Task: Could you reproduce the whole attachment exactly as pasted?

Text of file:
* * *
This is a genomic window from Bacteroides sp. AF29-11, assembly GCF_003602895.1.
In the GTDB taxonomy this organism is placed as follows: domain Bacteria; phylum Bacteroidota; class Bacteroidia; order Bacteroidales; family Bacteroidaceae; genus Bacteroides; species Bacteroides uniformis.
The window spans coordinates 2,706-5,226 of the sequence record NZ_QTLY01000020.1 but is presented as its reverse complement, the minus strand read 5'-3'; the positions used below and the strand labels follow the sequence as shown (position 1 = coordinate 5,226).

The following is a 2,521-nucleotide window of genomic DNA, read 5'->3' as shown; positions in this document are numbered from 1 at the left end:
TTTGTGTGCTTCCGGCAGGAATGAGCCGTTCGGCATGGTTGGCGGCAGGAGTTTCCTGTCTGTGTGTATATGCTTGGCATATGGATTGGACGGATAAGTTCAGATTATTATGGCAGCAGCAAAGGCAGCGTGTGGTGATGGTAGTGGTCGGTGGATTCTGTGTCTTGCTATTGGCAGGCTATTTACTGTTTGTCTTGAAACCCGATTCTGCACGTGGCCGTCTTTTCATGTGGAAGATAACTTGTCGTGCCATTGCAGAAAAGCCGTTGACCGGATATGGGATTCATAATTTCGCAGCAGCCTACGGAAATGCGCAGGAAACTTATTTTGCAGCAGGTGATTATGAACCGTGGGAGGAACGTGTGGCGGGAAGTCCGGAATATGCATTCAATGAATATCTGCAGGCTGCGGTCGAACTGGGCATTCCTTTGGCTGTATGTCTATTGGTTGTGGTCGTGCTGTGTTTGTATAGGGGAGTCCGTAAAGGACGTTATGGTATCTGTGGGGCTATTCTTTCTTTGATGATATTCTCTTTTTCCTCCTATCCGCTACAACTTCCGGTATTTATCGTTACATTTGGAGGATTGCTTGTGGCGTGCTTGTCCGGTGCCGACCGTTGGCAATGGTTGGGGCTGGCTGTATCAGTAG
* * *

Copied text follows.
This is a genomic window from Bacteroides sp. AF29-11, assembly GCF_003602895.1.
In the GTDB taxonomy this organism is placed as follows: domain Bacteria; phylum Bacteroidota; class Bacteroidia; order Bacteroidales; family Bacteroidaceae; genus Bacteroides; species Bacteroides uniformis.
The window spans coordinates 2,706-5,226 of the sequence record NZ_QTLY01000020.1 but is presented as its reverse complement, the minus strand read 5'-3'; the positions used below and the strand labels follow the sequence as shown (position 1 = coordinate 5,226).

The following is a 2,521-nucleotide window of genomic DNA, read 5'->3' as shown; positions in this document are numbered from 1 at the left end:
TTTGTGTGCTTCCGGCAGGAATGAGCCGTTCGGCATGGTTGGCGGCAGGAGTTTCCTGTCTGTGTGTATATGCTTGGCATATGGATTGGACGGATAAGTTCAGATTATTATGGCAGCAGCAAAGGCAGCGTGTGGTGATGGTAGTGGTCGGTGGATTCTGTGTCTTGCTATTGGCAGGCTATTTACTGTTTGTCTTGAAACCCGATTCTGCACGTGGCCGTCTTTTCATGTGGAAGATAACTTGTCGTGCCATTGCAGAAAAGCCGTTGACCGGATATGGGATTCATAATTTCGCAGCAGCCTACGGAAATGCGCAGGAAACTTATTTTGCAGCAGGTGATTATGAACCGTGGGAGGAACGTGTGGCGGGAAGTCCGGAATATGCATTCAATGAATATCTGCAGGCTGCGGTCGAACTGGGCATTCCTTTGGCTGTATGTCTATTGGTTGTGGTCGTGCTGTGTTTGTATAGGGGAGTCCGTAAAGGACGTTATGGTATCTGTGGGGCTATTCTTTCTTTGATGATATTCTCTTTTTCCTCCTATCCGCTACAACTTCCGGTATTTATCGTTACATTTGGAGGATTGCTTGTGGCGTGCTTGTCCGGTGCCGACCGTTGGCAATGGTTGGGGCTGGCTGTATCAGTAG